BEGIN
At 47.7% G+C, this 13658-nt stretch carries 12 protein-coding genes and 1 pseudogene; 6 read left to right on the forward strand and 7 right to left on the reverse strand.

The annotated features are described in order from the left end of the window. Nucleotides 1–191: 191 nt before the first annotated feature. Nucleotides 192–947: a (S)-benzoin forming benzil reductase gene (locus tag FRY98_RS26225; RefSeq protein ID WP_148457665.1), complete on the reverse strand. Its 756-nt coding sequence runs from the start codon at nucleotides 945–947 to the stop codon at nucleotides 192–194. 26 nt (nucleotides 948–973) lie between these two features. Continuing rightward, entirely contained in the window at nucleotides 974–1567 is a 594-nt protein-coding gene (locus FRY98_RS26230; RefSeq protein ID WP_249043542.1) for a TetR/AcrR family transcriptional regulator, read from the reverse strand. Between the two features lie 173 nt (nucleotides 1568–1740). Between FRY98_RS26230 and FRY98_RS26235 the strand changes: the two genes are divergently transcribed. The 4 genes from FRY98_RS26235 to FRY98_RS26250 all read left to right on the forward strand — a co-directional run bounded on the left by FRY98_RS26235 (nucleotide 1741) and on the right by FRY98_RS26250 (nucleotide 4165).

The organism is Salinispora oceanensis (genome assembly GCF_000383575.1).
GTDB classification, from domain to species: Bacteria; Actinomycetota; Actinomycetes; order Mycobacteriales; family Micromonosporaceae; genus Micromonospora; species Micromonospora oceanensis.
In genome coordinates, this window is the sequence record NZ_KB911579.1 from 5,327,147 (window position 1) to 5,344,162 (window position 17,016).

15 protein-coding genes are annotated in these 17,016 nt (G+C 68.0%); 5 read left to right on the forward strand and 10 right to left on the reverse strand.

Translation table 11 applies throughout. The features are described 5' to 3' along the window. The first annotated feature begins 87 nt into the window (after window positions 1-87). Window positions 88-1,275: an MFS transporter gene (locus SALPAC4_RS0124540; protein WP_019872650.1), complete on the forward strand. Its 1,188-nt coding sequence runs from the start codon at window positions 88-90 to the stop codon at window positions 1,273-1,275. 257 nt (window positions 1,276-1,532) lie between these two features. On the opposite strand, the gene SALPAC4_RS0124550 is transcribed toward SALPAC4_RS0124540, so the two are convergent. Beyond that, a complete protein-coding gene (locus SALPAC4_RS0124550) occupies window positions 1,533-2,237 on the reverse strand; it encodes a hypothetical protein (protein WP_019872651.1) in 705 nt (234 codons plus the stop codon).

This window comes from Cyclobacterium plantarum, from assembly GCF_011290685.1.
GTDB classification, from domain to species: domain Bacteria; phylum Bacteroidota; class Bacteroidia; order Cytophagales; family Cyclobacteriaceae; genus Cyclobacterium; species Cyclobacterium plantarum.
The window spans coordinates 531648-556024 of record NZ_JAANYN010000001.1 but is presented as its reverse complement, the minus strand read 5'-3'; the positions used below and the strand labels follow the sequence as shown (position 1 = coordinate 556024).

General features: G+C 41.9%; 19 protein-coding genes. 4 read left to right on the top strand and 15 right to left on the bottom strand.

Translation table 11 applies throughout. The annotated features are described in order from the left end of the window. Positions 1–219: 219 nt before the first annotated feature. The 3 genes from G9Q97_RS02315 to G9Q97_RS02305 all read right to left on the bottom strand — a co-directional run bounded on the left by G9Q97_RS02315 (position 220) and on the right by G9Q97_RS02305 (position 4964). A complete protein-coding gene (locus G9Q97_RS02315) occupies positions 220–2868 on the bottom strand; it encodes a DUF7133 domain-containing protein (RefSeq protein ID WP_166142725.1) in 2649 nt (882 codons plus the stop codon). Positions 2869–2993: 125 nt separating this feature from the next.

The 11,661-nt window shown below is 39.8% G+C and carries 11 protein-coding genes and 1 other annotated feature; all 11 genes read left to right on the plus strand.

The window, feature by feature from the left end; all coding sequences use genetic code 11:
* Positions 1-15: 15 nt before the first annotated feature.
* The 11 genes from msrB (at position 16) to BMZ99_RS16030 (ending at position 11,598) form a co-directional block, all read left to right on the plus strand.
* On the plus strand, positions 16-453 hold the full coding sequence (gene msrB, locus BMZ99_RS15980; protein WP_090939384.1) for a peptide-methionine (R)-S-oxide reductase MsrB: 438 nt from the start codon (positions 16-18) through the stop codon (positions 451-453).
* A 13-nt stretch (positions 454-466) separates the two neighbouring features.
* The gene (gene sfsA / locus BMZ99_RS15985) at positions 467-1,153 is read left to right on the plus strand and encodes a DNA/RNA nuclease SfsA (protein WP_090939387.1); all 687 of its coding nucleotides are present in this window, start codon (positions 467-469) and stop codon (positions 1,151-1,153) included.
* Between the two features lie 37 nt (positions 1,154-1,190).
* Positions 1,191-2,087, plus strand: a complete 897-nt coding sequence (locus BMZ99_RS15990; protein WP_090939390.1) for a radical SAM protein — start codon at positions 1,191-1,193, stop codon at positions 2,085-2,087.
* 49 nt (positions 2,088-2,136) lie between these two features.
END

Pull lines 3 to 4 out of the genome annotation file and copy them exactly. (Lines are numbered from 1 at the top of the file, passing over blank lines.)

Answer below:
The organism is Salinispora oceanensis (genome assembly GCF_000383575.1).
GTDB classification, from domain to species: Bacteria; Actinomycetota; Actinomycetes; order Mycobacteriales; family Micromonosporaceae; genus Micromonospora; species Micromonospora oceanensis.